Pailin Cautiously Urges Coalition, Denies Friction With CPP

thnol tor teng village, Pailin – Pailin Gover­nor Y Chhien told several hundred villagers and government officials here Thurs­day that political parties should put aside their differences over results of the election, which top officials here say was “free and fair enough.”

“We would like all the parties to honor the result of the election and to form a government as soon as possible,” the former Khmer Rouge commander said at the inauguration of a Ja­p­anese-financed primary school, 10 km southwest of Pailin town.

Pailin voters, he said, have considered the results of the election and found them to be satisfactory. Most of the residents in Pai­lin—under rebel control for all but three months since 1979—voted for the first time in their lives on July 26. Y Chhien is a member of the ostensibly politically neutral Democratic Na­tional Union Movement, led by former Khmer Rouge deputy premier Ieng Sary.

The opposition, which fared well in Pailin, has protested that the overall CPP victory was achieved with the help of fraud.

Officials of this gem-rich town this week echoed Y Chhien’s sentiments, and dismissed suggestions that a rift had developed between the CPP and Pailin over the pro-Sam Rainsy vote here and the government arrest of former Khmer Rouge commander and recent Pailin resident Nuon Paet.

“Pailin wants a coalition gov­ern­­ment…because Cambodia should not be monopolized by a single party,” Ieng Vuth, the second deputy governor and son of Ieng Sary, said Tuesday. “But it must be clear which party is responsible for the government.”

Despite an overwhelming vote for the Sam Rainsy Party in an area where the CPP has built schools and distributed food aid, Ieng Vuth said the CPP has not been angered by the loss.

But at least two three-star CPP military generals said privately last month that par­ty leaders were angry and concerned that Pailin leaders Y Chhien and Ieng Sary did not de­liver the former guerrilla stronghold.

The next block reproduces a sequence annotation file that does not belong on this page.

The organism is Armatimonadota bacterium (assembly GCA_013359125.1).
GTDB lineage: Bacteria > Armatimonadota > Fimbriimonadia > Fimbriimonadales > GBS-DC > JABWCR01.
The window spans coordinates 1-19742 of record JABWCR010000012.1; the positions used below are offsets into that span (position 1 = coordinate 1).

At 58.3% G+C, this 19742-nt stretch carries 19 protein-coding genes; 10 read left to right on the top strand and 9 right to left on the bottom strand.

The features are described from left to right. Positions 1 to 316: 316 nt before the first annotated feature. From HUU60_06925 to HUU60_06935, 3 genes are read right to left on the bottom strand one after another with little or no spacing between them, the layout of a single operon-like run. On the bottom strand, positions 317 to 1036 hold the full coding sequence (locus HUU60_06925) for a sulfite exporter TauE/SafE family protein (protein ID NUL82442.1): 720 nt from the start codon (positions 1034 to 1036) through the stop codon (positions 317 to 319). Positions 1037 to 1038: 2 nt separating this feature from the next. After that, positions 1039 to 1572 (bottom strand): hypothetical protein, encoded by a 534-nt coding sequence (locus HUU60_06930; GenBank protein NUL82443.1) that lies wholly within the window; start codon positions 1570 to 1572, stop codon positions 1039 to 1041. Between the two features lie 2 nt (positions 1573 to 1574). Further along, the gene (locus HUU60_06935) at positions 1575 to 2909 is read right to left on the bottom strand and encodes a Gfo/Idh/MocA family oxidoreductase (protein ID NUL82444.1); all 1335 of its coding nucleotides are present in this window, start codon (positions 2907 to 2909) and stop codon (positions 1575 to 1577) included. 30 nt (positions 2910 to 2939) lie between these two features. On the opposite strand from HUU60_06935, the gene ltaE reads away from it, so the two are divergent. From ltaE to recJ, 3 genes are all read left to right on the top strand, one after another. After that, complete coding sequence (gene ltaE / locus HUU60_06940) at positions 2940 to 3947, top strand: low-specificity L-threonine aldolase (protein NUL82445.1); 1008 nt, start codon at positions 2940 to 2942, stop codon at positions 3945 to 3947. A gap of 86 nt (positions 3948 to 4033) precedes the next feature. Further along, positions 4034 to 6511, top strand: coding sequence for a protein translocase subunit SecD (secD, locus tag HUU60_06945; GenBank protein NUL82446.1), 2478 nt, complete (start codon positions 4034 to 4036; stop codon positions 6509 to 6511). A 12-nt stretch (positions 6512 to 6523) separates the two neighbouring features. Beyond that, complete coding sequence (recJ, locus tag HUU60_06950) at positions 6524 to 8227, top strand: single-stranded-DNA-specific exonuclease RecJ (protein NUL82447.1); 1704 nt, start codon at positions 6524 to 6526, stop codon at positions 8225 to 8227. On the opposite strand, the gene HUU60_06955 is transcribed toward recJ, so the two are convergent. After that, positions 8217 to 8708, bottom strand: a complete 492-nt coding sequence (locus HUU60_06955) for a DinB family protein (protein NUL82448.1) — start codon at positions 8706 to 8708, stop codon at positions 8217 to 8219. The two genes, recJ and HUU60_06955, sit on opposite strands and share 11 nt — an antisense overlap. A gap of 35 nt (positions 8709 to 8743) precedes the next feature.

Ieng Vuth said voters here cast ballots for Sam Rainsy because of his anti-corruption platform.

Officials also expressed confidence that a CPP-dominated government would send money to the struggling new mu­nicipality in spite of the Sam Rainsy victory.                        “The CPP will keep supporting Pailin because it does not want Pailin to get away from it in the next election,” said Mei Mak, the city Cabinet chief, Wednes­day. The CPP has built three schools in the former Khmer Rouge area since its 1996 defection to the government. Con­struction on another 15-room, CPP-financed school is under way.

“Pailin has a good relationship with the CPP,” said Katt Kann, the third deputy governor and CPP’s candidate for election here. “For a long time, Pailin has had a closer relationship with the CPP  than any other party.”

Residents and Division 22 soldiers interviewed this week said the government arrest of Nuon Paet just days after the election has angered top officials, including Y Chhien and Ieng Sary. One Cabinet aide said that Y Chhien and Ieng Sary are close to Nuon Paet, but that the Pailin governor cannot act against it because “he lives under the CPP and must work with them.”

Pailin officials publicly denied any ill feeling over the arrest, which some said was Second Prime Minister Hun Sen’s gift to the foreign community for their support for, and blessing of, the elections. Nuon Paet is accused of kidnapping and executing three foreign tourists in Kampot province in 1994.

Asked whether the arrest had sent a message to Pailin’s former Khmer Rouge that they may be arrested at any time, Ieng Vuth said, “I don’t think it is anything serious like that.”

 

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